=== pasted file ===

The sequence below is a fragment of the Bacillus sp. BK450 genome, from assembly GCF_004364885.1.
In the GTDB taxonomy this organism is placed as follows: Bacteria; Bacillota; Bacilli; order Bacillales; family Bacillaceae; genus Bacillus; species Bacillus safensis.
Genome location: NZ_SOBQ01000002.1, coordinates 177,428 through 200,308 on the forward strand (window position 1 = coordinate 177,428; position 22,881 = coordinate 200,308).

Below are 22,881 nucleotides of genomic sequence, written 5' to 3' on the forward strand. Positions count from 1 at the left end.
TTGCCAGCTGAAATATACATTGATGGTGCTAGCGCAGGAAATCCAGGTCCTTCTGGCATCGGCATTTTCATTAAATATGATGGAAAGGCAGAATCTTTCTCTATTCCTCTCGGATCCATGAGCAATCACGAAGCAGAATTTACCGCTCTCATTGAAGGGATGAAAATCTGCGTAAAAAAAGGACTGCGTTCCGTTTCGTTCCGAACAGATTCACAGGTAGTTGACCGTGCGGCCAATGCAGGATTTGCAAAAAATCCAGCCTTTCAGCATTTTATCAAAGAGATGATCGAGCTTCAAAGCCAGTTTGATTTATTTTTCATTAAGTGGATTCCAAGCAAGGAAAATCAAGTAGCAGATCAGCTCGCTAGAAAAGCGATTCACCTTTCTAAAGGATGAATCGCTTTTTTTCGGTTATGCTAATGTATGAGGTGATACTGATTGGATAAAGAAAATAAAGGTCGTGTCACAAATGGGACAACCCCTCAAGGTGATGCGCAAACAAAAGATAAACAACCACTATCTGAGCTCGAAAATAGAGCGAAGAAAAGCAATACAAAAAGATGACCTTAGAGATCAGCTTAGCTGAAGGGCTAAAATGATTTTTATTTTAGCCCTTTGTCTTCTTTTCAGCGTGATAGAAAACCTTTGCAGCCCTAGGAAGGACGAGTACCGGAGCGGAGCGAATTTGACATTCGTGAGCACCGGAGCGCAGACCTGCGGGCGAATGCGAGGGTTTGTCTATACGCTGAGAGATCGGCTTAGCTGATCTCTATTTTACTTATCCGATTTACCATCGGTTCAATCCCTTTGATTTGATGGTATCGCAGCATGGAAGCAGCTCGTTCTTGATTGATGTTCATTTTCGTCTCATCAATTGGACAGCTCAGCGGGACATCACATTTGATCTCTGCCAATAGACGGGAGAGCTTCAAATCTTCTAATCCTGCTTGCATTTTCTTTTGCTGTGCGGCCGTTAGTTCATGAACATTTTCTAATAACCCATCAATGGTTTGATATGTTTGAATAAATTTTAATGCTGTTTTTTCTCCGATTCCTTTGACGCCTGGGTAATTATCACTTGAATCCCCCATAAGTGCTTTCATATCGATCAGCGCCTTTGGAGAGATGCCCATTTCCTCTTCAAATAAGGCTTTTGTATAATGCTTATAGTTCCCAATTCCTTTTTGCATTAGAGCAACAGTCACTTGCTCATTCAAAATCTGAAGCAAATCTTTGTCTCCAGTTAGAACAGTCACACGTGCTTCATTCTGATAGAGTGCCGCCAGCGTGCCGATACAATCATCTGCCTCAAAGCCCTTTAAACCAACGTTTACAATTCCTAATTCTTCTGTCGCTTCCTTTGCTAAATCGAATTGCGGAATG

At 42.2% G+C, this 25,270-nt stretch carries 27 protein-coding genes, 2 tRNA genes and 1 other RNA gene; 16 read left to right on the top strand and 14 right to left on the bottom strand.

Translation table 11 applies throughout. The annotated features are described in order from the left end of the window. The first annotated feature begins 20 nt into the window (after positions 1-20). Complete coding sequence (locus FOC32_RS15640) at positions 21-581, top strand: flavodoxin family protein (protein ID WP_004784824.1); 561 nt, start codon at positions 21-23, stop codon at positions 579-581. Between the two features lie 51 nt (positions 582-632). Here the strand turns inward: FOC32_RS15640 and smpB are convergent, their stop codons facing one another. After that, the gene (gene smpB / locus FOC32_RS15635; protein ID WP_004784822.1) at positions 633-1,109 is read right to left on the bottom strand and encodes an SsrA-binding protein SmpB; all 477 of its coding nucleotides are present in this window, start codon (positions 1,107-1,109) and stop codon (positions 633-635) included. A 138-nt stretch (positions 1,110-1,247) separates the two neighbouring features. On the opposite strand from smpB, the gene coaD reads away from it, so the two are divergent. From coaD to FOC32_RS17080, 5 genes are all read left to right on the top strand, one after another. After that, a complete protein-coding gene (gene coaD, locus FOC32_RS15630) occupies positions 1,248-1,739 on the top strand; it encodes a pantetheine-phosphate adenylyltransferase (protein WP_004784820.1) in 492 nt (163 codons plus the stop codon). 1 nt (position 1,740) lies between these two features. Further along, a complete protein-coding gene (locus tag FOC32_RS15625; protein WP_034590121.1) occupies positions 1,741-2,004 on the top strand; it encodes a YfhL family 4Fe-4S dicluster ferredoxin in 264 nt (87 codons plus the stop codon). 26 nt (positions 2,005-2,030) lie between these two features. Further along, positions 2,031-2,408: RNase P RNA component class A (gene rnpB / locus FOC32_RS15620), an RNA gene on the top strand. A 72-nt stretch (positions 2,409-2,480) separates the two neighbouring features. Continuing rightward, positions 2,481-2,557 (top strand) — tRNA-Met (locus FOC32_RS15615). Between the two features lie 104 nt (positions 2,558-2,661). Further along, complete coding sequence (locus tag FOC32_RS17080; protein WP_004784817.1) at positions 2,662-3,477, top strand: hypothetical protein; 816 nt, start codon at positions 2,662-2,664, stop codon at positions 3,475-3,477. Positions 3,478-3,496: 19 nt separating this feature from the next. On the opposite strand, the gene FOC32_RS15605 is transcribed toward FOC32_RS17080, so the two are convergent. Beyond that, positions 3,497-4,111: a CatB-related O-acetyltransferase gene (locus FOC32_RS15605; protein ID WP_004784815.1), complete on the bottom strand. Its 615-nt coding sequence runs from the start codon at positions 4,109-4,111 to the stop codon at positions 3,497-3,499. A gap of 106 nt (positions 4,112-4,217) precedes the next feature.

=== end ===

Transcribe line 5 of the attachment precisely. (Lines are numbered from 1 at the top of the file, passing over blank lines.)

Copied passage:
TTGCCAGCTGAAATATACATTGATGGTGCTAGCGCAGGAAATCCAGGTCCTTCTGGCATCGGCATTTTCATTAAATATGATGGAAAGGCAGAATCTTTCTCTATTCCTCTCGGATCCATGAGCAATCACGAAGCAGAATTTACCGCTCTCATTGAAGGGATGAAAATCTGCGTAAAAAAAGGACTGCGTTCCGTTTCGTTCCGAACAGATTCACAGGTAGTTGACCGTGCGGCCAATGCAGGATTTGCAAAAAATCCAGCCTTTCAGCATTTTATCAAAGAGATGATCGAGCTTCAAAGCCAGTTTGATTTATTTTTCATTAAGTGGATTCCAAGCAAGGAAAATCAAGTAGCAGATCAGCTCGCTAGAAAAGCGATTCACCTTTCTAAAGGATGAATCGCTTTTTTTCGGTTATGCTAATGTATGAGGTGATACTGATTGGATAAAGAAAATAAAGGTCGTGTCACAAATGGGACAACCCCTCAAGGTGATGCGCAAACAAAAGATAAACAACCACTATCTGAGCTCGAAAATAGAGCGAAGAAAAGCAATACAAAAAGATGACCTTAGAGATCAGCTTAGCTGAAGGGCTAAAATGATTTTTATTTTAGCCCTTTGTCTTCTTTTCAGCGTGATAGAAAACCTTTGCAGCCCTAGGAAGGACGAGTACCGGAGCGGAGCGAATTTGACATTCGTGAGCACCGGAGCGCAGACCTGCGGGCGAATGCGAGGGTTTGTCTATACGCTGAGAGATCGGCTTAGCTGATCTCTATTTTACTTATCCGATTTACCATCGGTTCAATCCCTTTGATTTGATGGTATCGCAGCATGGAAGCAGCTCGTTCTTGATTGATGTTCATTTTCGTCTCATCAATTGGACAGCTCAGCGGGACATCACATTTGATCTCTGCCAATAGACGGGAGAGCTTCAAATCTTCTAATCCTGCTTGCATTTTCTTTTGCTGTGCGGCCGTTAGTTCATGAACATTTTCTAATAACCCATCAATGGTTTGATATGTTTGAATAAATTTTAATGCTGTTTTTTCTCCGATTCCTTTGACGCCTGGGTAATTATCACTTGAATCCCCCATAAGTGCTTTCATATCGATCAGCGCCTTTGGAGAGATGCCCATTTCCTCTTCAAATAAGGCTTTTGTATAATGCTTATAGTTCCCAATTCCTTTTTGCATTAGAGCAACAGTCACTTGCTCATTCAAAATCTGAAGCAAATCTTTGTCTCCAGTTAGAACAGTCACACGTGCTTCATTCTGATAGAGTGCCGCCAGCGTGCCGATACAATCATCTGCCTCAAAGCCCTTTAAACCAACGTTTACAATTCCTAATTCTTCTGTCGCTTCCTTTGCTAAATCGAATTGCGGAATG